Alex was quite sure giftedwas a term delusional parents applied to their strictly average children, vampires were gorgeous dead guys in her eighth-grade girls' novels, and Seers was a middle schooler's misspelling of a department store famous for power tools. Teachers, however, don't know everything–it’s Alex’s turn to be educated.
Hoping just to clear her mind Alex Crocker leaves work for a late night run across the small city of Bristol, Mass. Instead she is dragged violently into a feud she never would have known existed had she not become the newest quarry. She quickly learns she’s being hunted for possessing a gift she never wanted, one that could kill her or provide her the power she’ll need to protect herself and those she cares for.
Despite her desire to maintain her independence, Alex quickly becomes tied to the Rectinatti vampires through bonds of friendship, loyalty, and most surprisingly, love. These bonds, coupled with the new knowledge that she is in grave danger are enough to make her want to stay. But it’s learning what is really at stake that drives her to fight.
From the Mouths of Babesby Lauren Grimley
Since Caron's books are geared towards young adults and we're both teachers who enjoy this age group, I thought it appropriate during National Teacher's Week to turn the tables and thank my students. Because, although Unforeseen and the rest of the series is adult urban fantasy, I never would have written it if it hadn't been for "my kiddos," as I call them.
I'm an eighties baby born just three months into the decade, so naturally my first foray into fantasy came from playing Star Wars in the woods with the neighborhood kids. Being short and chubby back then (not much has changed), I was nearly always assigned the unexciting role of Ewok, while the older girls got to play Princess Leia and the boys Jedi Knights. It was no wonder I shied away from the genre for years after that.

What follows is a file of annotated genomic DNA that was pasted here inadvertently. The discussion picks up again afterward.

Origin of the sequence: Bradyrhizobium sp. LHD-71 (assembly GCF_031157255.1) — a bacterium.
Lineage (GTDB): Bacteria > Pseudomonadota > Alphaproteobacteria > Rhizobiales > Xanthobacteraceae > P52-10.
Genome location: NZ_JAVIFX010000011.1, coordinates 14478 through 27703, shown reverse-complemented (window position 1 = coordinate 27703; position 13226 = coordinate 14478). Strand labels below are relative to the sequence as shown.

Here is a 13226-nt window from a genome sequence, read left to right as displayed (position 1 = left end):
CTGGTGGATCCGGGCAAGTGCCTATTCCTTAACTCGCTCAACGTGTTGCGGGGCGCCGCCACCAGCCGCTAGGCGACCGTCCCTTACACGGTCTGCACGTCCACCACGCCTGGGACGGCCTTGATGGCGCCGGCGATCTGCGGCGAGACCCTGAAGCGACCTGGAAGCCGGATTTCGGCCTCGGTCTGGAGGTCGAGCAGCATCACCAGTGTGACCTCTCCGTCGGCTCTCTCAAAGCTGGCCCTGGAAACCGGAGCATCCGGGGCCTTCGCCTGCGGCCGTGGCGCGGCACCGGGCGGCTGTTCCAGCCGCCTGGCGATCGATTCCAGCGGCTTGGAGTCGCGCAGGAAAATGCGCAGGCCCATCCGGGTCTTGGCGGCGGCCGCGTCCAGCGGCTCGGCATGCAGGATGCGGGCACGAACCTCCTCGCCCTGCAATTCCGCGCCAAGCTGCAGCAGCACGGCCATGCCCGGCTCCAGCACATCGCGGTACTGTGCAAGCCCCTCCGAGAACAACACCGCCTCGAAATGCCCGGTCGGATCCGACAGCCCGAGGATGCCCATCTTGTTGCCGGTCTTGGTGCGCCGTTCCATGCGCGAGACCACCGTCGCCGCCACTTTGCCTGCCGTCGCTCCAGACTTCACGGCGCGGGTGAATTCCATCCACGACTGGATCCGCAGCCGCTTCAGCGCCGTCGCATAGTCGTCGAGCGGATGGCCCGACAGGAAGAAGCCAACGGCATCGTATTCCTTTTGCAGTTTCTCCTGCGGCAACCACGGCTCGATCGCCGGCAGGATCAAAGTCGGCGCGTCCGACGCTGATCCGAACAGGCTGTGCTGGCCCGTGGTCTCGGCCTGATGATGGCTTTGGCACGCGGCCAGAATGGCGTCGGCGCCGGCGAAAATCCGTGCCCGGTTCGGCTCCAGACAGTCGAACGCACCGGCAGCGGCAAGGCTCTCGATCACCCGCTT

It wasn't until I was studying to be an English teacher at Boston University that I returned. I grudgingly admitted that if I were going to teach middle school, I'd have to read what the kids were reading. So I picked up the first of those "boy wizard" books with the enthusiasm usually reserved for touching items infected by contagious diseases. It certainly was contagious. Two years later my students lovingly referred to me as the crazy Harry Potter teacher. My love of fantasy had begun.
But vampires? That seemed to be taking it too far. It wasn't until the Twilight craze completely consumed my fantasy book club, turning my Friday afternoons into a frenzy of giggling tween girls, that I capitulated. Once again I headed to the library with dread. There was no way I was going to like these books or any others with fang-faced protagonists. Once again I was wrong. Within the span of one summer my Harry Potter collection was fighting for room on my bookshelves with vampire books ranging from Stoker's classic to the Sookie Stackhouse series.
It wasn't long before ideas for my own types of vampires began creeping into my imagination. Two years ago I officially set aside the realistic fiction novel I'd been struggling to finish since college and set out to write my first fantasy. The rough hand-written draft of Unforeseen was completed less than three months later. It just goes to show that teachers have as much to learn from our students, as we have to teach them. I'm not saying I'll read any book my middle schoolers recommend, but from now on, I'm going to be much less leery to try something new.
Links to connect with Lauren and learn more about her and her writing:
Available on Barnes & Noble: http://bit.ly/M7v5MKand Amazon: http://amzn.to/Iyas63
Personal website with an excerpt and a trailer for Unforeseen: http://www.laurengrimley.com/
Twitter @legrimley http://twitter.com/#!/legrimley